You can watch the high-definition replay below -- and as you can see, the chopper did get knocked around a little by the Martian winds.
The first flight was undoubtedly impressive: It signified a turning point for getting around on other worlds. But we're itching for more -- and so is the Ingenuity team.
"We will take a moment to celebrate our success and then take a cue from Orville and Wilbur regarding what to do next," MiMi Aung, project manager of Ingenuity Mars Helicopter, said, referring to the Wright brothers. "History shows they got back to work to learn as much as they could about their new aircraft -- and so will we."
A second flight has been penciled in for no earlier than Thursday, April 22, but don't expect the team to get too reckless with the flight profile. Aung and her team have a 30-day window to make a number of flights and, provided all goes well, they'll look to make five in total, getting faster and flying further each time.
As NASA engineers have reiterated many times: Ingenuity is a "technology demonstration," just like the very first Mars rover, Sojourner, which rolled across the planet in 1997.
In many ways, Ingenuity has already succeeded: It survived the journey to Mars, set itself up on the planet and survived its first night alone in the cold. Its first flight will be momentous, not just for Mars exploration but for exploration of our entire solar system.
"If Ingenuity proves that we can successfully pilot aircraft on other planets, it will hugely expand the options for exploration in the future," says Jonti Horner, a professor of astrophysics at the University of Southern Queensland.
Flight is a powerful tool for exploration. If robots can stay in the air, they'll be able to ascend mountainous regions quickly, to investigate cracks in hillsides, to fly over lakes or lakebeds and to move quickly to avoid danger. With the right equipment, they may be able to snatch samples and bring them back to a rolling robot, too. You can even imagine a Mars rover-rotorcraft combo in the future, allowing space agencies to scout their landing location more accurately and decide on the best place to roll to the following day.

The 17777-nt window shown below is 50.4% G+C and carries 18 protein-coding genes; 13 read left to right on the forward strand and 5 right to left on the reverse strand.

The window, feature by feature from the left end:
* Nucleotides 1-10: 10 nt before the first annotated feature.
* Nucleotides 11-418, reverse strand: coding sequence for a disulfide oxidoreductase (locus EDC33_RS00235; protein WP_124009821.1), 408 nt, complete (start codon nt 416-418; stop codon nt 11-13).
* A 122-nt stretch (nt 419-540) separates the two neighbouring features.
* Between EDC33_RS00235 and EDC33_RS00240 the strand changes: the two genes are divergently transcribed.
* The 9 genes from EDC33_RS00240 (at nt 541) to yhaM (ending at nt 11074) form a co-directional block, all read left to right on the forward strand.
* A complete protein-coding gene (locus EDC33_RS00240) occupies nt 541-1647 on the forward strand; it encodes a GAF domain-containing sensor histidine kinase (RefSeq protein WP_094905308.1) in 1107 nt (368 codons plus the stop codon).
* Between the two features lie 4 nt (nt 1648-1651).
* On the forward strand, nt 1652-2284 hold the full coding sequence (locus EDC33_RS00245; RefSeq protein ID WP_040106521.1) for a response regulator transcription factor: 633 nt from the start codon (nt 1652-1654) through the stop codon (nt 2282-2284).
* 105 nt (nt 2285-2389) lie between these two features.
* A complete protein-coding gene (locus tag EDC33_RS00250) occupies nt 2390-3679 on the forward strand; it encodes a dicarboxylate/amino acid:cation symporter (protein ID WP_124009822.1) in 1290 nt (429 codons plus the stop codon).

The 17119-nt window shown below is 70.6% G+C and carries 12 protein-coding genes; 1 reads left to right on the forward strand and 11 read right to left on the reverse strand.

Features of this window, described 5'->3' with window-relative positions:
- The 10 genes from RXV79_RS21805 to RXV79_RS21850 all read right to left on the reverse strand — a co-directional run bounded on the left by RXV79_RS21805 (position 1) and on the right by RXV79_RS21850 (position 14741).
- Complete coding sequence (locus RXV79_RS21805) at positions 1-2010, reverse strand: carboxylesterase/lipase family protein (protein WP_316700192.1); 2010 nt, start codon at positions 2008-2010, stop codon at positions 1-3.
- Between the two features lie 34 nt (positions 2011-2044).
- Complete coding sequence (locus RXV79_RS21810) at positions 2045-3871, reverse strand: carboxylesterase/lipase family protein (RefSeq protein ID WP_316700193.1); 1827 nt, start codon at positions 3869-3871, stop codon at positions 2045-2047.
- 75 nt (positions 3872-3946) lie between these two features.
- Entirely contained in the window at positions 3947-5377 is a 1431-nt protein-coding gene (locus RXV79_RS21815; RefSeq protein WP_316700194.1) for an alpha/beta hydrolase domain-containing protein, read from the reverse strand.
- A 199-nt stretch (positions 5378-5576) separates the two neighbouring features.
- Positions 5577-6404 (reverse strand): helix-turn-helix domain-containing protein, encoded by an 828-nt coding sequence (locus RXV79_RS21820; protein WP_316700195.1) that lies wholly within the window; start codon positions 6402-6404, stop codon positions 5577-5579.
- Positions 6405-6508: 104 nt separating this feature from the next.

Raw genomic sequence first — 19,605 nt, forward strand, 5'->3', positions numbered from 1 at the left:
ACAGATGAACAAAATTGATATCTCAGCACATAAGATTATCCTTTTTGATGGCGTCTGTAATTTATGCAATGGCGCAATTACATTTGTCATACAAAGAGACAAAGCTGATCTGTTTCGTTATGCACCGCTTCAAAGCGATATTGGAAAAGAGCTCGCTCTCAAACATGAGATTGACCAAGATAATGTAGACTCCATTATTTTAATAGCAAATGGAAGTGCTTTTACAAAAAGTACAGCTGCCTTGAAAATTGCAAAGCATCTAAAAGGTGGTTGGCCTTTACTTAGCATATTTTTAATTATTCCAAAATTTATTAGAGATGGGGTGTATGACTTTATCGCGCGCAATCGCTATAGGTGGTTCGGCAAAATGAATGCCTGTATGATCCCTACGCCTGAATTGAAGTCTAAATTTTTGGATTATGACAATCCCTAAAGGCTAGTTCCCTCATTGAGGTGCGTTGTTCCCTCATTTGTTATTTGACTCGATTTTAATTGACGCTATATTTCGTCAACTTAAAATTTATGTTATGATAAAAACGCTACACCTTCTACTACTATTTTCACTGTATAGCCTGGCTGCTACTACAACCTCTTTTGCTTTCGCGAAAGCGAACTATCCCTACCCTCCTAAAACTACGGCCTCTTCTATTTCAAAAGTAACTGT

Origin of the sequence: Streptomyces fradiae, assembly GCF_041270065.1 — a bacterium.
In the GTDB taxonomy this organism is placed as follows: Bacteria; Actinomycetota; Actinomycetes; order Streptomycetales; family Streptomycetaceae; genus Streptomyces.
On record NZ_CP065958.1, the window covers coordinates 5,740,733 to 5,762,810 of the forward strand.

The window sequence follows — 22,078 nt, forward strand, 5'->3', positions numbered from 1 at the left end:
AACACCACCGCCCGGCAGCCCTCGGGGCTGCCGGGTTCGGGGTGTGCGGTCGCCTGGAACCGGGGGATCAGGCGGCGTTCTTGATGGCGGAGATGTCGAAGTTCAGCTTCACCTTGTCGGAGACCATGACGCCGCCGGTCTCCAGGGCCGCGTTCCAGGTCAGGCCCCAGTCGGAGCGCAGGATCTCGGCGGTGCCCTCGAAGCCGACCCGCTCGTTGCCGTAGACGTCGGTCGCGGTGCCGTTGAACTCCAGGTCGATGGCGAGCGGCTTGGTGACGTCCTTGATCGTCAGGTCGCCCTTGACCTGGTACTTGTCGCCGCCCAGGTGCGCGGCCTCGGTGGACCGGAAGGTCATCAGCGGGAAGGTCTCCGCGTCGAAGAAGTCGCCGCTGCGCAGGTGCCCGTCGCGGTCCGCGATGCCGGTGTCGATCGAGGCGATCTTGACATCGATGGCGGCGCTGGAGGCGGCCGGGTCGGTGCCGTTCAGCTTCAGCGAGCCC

There are other missions -- and worlds -- that will benefit from Ingenuity's demo, too.
One such mission is NASA's Dragonfly, which Horner calls Ingenuity's "big sister," That mission will visit Titan, one of the most intriguing moons of Saturn. The moon is rich in organic matter, contains a nitrogen-rich atmosphere like Earth, and is home to massive methane lakes and storms. It may even contain signs of life, past or present.
"Titan is unlike any other place in the solar system, and Dragonfly is like no other mission," says Thomas Zurbuchen, NASA's associate administrator for the science mission directorate. It's a little more ambitious than Ingenuity, with the spacecraft containing all the necessary instruments to search for signs of life and to study the Selk impact crater, which is suspected to have once held liquid water. Dragonfly is scheduled to launch in 2027 and to reach Titan by 2034.
If Ingenuity gets off the ground, the dream of otherworldly flight will become a reality -- ushering in the next era of planetary space exploration.